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  • Writer's pictureLinda Andrews - Editorial Assistant, Nuse Online

How To Help Your Team Without Micromanaging



Senior employees have been told how to help their teams without becoming a micromanager.

Business experts at TelephoneSystems.Cloud have named five tips for all managers to help keep a healthy working environment. Reports show 79% of workers have experienced micromanagement - which makes employees feel pressured, unmotivated and uninspired at work, feelings that may also spiral into their personal life.

Being clear with expectations will avoid the need to constantly ask questions on progress - and scheduling review meetings stops negativity and unhealthy work pressures. Managers should also use their experience and knowledge to train employees in a learning environment, rather than monitoring others. Share out tasks with other line managers to allow space for discussion and shared responsibility.

Juliet Moran, director of TelephoneSystems.Cloud said:

“It can be easy to feel as though you’re falling into the trap of becoming a micromanager once you have more responsibility."

“But this creates an unhealthy working environment as colleagues will feel untrusted, pressured and demotivated by constantly being monitored and asked unnecessary questions. Managers should ensure they’re not nit-picking and criticising work with excessive supervision and instead become a valuable asset for teams by creating a learning environment with training sessions"

“Setting expectations and deadlines whilst ensuring colleagues have sufficient capacity and don’t feel pressured will also help create a healthy working relationship."

“Another tip is to schedule regular review meetings with all team members to raise any concerns or progression updates and delegate tasks across the team so not everything is coming from yourself.”

Here’s how to help your team without being a micromanager:

1. Training and mentoring sessions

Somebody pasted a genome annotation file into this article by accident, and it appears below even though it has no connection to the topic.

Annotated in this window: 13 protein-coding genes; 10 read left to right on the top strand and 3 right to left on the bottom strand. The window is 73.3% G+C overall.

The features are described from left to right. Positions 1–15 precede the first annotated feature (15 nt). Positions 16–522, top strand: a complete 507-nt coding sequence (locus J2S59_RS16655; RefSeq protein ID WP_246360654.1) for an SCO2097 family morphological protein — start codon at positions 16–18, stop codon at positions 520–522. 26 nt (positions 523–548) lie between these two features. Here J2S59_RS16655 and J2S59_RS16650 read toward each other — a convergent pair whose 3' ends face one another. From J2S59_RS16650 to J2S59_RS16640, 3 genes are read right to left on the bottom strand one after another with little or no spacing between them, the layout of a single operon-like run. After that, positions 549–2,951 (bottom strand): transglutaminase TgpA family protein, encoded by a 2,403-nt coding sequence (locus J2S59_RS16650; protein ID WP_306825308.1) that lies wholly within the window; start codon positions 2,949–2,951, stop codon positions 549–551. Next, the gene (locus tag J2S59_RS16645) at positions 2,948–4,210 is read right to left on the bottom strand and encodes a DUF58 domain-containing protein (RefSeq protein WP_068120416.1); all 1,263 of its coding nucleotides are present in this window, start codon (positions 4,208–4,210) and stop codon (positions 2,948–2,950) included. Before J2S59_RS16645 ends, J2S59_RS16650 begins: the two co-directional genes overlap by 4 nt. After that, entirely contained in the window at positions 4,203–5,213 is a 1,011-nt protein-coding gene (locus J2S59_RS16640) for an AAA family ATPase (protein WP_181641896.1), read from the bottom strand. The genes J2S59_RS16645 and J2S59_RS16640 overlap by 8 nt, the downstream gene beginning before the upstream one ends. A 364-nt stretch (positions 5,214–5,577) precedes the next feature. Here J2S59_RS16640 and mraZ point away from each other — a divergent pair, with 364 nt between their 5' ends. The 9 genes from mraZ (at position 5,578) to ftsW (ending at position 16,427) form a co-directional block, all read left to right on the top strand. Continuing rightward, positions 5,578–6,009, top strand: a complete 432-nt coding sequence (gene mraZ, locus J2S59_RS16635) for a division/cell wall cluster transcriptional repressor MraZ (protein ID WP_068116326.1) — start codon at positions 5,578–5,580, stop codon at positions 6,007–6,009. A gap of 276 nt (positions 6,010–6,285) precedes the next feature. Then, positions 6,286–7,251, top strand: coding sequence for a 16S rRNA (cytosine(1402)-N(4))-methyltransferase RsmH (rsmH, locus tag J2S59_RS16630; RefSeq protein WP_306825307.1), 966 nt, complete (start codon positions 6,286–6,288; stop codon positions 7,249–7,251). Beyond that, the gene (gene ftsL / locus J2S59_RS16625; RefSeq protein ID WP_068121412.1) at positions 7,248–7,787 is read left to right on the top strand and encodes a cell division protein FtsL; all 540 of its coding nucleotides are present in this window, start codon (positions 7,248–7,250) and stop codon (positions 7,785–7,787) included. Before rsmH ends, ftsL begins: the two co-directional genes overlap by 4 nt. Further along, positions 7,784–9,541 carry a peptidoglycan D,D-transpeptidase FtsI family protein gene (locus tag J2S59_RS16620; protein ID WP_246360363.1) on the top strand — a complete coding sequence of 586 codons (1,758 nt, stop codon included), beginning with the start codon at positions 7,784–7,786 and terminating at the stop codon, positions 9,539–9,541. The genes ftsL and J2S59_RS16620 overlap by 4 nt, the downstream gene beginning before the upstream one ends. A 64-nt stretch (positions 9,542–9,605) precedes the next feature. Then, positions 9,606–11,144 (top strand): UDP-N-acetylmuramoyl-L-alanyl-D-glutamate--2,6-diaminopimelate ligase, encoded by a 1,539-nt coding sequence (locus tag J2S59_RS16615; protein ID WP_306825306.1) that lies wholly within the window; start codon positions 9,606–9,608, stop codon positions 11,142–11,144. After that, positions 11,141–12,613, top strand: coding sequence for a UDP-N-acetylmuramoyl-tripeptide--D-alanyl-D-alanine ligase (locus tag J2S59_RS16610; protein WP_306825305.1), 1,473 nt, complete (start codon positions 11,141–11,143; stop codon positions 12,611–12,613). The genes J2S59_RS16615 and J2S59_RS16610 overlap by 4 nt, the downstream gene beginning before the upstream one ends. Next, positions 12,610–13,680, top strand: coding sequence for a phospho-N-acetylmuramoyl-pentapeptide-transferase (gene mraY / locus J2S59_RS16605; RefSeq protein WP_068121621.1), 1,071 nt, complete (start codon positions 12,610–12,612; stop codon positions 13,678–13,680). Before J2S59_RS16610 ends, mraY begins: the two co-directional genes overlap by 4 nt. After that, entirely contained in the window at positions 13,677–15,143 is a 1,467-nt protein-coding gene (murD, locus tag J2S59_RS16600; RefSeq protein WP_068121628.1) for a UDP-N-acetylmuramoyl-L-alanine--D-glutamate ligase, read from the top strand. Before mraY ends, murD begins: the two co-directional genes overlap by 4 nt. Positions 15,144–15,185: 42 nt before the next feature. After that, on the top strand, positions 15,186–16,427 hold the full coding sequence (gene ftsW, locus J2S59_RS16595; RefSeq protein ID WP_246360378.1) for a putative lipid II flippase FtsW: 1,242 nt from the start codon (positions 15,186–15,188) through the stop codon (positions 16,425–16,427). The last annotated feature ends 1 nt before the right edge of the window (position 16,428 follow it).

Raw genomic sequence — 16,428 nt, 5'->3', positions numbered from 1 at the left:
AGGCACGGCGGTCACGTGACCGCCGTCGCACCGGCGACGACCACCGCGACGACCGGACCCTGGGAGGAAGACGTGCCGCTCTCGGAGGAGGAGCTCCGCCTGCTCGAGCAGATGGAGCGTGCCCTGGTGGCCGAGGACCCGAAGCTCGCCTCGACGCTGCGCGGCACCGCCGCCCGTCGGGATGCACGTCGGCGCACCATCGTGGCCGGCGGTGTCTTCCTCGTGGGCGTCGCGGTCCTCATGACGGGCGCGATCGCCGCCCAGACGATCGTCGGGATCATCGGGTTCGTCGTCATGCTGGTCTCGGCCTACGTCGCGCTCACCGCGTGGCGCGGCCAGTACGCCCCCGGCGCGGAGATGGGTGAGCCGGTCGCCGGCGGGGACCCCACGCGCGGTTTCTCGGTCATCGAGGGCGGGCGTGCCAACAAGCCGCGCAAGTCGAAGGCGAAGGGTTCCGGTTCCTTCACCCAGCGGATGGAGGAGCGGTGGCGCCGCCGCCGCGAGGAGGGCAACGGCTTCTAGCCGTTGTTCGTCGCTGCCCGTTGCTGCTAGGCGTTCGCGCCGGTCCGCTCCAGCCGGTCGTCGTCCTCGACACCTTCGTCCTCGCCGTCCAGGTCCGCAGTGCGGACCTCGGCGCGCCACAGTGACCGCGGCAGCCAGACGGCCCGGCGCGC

Become a valuable asset within your team by using your experience to train colleagues. Rather than monitoring employees to check they’re carrying out tasks to a high standard, create a learning environment to use your knowledge to help others.

2. Be clear with expectations

Set clear goals for your employees to work towards to avoid anyone feeling constantly monitored or asked questions. Communicate company wide and individual expectations and create an open and honest environment for employees to raise concerns. It’s important to remember to manage expectations and not tasks.

3. Stay involved from afar

Schedule specific times and meetings where you can catch up with team members for updates on progress. It’s the results that matter - and how employees achieve them should only be a secondary concern. Having specific review meetings will avoid creating an untrustworthy environment.

4. Set specific dates for tasks

Rather than constantly asking employees for progress or being vague around deadlines, set specific dates for competition in place. Alongside specific review meetings, teams will be more likely to be committed to the task at hand. It’s equally important to check employees have the capacity and are comfortable with the set deadlines.

5. Delegate tasks

Avoid becoming a micro-manager in an unhealthy work environment by sharing out tasks accordingly with other line managers and employees working at all levels. Don’t let all of the tasks come from yourself and allow the space for discussion on progress and ideas.


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